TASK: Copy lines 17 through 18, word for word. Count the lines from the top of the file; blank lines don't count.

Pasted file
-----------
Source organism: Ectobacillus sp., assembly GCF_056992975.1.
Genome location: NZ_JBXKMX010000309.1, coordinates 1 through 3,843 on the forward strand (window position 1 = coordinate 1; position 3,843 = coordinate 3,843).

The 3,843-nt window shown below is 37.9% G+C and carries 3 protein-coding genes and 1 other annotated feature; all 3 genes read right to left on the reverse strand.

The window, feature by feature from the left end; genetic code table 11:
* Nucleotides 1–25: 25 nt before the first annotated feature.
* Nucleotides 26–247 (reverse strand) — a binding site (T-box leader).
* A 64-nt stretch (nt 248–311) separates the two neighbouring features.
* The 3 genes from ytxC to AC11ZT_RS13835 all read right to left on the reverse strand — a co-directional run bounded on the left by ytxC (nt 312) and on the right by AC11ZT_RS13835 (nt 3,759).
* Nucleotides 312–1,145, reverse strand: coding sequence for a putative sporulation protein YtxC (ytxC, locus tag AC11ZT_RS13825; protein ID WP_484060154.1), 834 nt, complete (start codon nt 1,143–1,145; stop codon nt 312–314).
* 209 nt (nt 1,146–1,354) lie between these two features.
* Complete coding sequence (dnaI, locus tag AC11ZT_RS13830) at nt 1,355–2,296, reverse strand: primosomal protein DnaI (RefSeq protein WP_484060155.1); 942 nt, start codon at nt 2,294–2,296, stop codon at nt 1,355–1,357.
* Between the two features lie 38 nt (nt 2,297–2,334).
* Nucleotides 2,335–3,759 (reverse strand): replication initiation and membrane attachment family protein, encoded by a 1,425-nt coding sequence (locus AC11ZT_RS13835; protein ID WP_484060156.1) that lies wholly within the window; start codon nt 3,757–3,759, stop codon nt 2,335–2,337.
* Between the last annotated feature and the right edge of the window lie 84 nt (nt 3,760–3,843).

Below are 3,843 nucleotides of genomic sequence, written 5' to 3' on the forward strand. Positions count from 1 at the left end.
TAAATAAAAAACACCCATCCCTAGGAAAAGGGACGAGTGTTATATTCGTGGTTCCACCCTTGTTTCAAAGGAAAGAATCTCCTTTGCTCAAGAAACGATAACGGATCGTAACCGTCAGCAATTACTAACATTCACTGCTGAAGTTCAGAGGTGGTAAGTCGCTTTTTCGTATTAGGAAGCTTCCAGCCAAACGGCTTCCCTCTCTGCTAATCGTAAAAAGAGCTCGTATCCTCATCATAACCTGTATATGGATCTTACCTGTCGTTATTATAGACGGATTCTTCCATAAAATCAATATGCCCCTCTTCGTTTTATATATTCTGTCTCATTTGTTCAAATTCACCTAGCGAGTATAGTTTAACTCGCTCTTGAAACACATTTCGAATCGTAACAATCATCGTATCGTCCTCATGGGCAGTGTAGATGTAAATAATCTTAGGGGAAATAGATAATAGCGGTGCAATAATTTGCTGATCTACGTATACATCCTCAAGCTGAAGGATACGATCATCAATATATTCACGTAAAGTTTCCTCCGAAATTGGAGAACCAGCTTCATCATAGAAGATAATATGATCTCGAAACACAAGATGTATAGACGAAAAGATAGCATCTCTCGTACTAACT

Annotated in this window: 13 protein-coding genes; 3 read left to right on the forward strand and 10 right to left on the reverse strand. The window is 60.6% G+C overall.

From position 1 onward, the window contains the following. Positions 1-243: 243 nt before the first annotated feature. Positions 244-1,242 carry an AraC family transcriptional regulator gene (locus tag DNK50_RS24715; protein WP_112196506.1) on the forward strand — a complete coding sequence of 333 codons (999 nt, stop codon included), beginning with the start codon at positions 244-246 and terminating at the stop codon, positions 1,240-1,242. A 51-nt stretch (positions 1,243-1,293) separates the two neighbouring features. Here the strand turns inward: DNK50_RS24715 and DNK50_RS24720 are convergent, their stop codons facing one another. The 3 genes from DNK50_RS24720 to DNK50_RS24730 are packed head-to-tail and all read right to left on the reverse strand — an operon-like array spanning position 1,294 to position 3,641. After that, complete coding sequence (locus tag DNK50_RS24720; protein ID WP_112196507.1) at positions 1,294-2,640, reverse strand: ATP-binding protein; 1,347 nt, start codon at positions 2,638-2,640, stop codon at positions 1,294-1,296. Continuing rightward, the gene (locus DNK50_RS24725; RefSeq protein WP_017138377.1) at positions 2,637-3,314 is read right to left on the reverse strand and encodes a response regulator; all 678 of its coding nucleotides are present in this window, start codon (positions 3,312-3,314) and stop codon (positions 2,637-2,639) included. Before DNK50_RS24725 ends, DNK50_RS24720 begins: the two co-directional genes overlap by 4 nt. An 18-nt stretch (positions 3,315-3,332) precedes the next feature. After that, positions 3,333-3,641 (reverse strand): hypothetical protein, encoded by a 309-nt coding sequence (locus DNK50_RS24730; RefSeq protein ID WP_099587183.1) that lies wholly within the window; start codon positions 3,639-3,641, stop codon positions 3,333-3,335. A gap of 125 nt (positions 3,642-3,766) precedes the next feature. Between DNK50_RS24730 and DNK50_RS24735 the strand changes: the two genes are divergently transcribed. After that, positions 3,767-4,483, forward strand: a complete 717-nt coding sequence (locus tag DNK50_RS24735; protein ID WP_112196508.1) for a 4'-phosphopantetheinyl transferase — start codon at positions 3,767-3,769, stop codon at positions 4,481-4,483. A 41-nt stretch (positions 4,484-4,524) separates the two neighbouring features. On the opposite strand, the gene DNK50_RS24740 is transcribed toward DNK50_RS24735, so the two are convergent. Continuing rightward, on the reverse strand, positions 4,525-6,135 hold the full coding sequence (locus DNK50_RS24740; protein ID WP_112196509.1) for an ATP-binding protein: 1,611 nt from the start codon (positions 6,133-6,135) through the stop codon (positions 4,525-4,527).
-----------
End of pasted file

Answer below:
Annotated in this window: 13 protein-coding genes; 3 read left to right on the forward strand and 10 right to left on the reverse strand. The window is 60.6% G+C overall.

From position 1 onward, the window contains the following. Positions 1-243: 243 nt before the first annotated feature. Positions 244-1,242 carry an AraC family transcriptional regulator gene (locus tag DNK50_RS24715; protein WP_112196506.1) on the forward strand — a complete coding sequence of 333 codons (999 nt, stop codon included), beginning with the start codon at positions 244-246 and terminating at the stop codon, positions 1,240-1,242. A 51-nt stretch (positions 1,243-1,293) separates the two neighbouring features. Here the strand turns inward: DNK50_RS24715 and DNK50_RS24720 are convergent, their stop codons facing one another. The 3 genes from DNK50_RS24720 to DNK50_RS24730 are packed head-to-tail and all read right to left on the reverse strand — an operon-like array spanning position 1,294 to position 3,641. After that, complete coding sequence (locus tag DNK50_RS24720; protein ID WP_112196507.1) at positions 1,294-2,640, reverse strand: ATP-binding protein; 1,347 nt, start codon at positions 2,638-2,640, stop codon at positions 1,294-1,296. Continuing rightward, the gene (locus DNK50_RS24725; RefSeq protein WP_017138377.1) at positions 2,637-3,314 is read right to left on the reverse strand and encodes a response regulator; all 678 of its coding nucleotides are present in this window, start codon (positions 3,312-3,314) and stop codon (positions 2,637-2,639) included. Before DNK50_RS24725 ends, DNK50_RS24720 begins: the two co-directional genes overlap by 4 nt. An 18-nt stretch (positions 3,315-3,332) precedes the next feature. After that, positions 3,333-3,641 (reverse strand): hypothetical protein, encoded by a 309-nt coding sequence (locus DNK50_RS24730; RefSeq protein ID WP_099587183.1) that lies wholly within the window; start codon positions 3,639-3,641, stop codon positions 3,333-3,335. A gap of 125 nt (positions 3,642-3,766) precedes the next feature. Between DNK50_RS24730 and DNK50_RS24735 the strand changes: the two genes are divergently transcribed. After that, positions 3,767-4,483, forward strand: a complete 717-nt coding sequence (locus tag DNK50_RS24735; protein ID WP_112196508.1) for a 4'-phosphopantetheinyl transferase — start codon at positions 3,767-3,769, stop codon at positions 4,481-4,483. A 41-nt stretch (positions 4,484-4,524) separates the two neighbouring features. On the opposite strand, the gene DNK50_RS24740 is transcribed toward DNK50_RS24735, so the two are convergent. Continuing rightward, on the reverse strand, positions 4,525-6,135 hold the full coding sequence (locus DNK50_RS24740; protein ID WP_112196509.1) for an ATP-binding protein: 1,611 nt from the start codon (positions 6,133-6,135) through the stop codon (positions 4,525-4,527).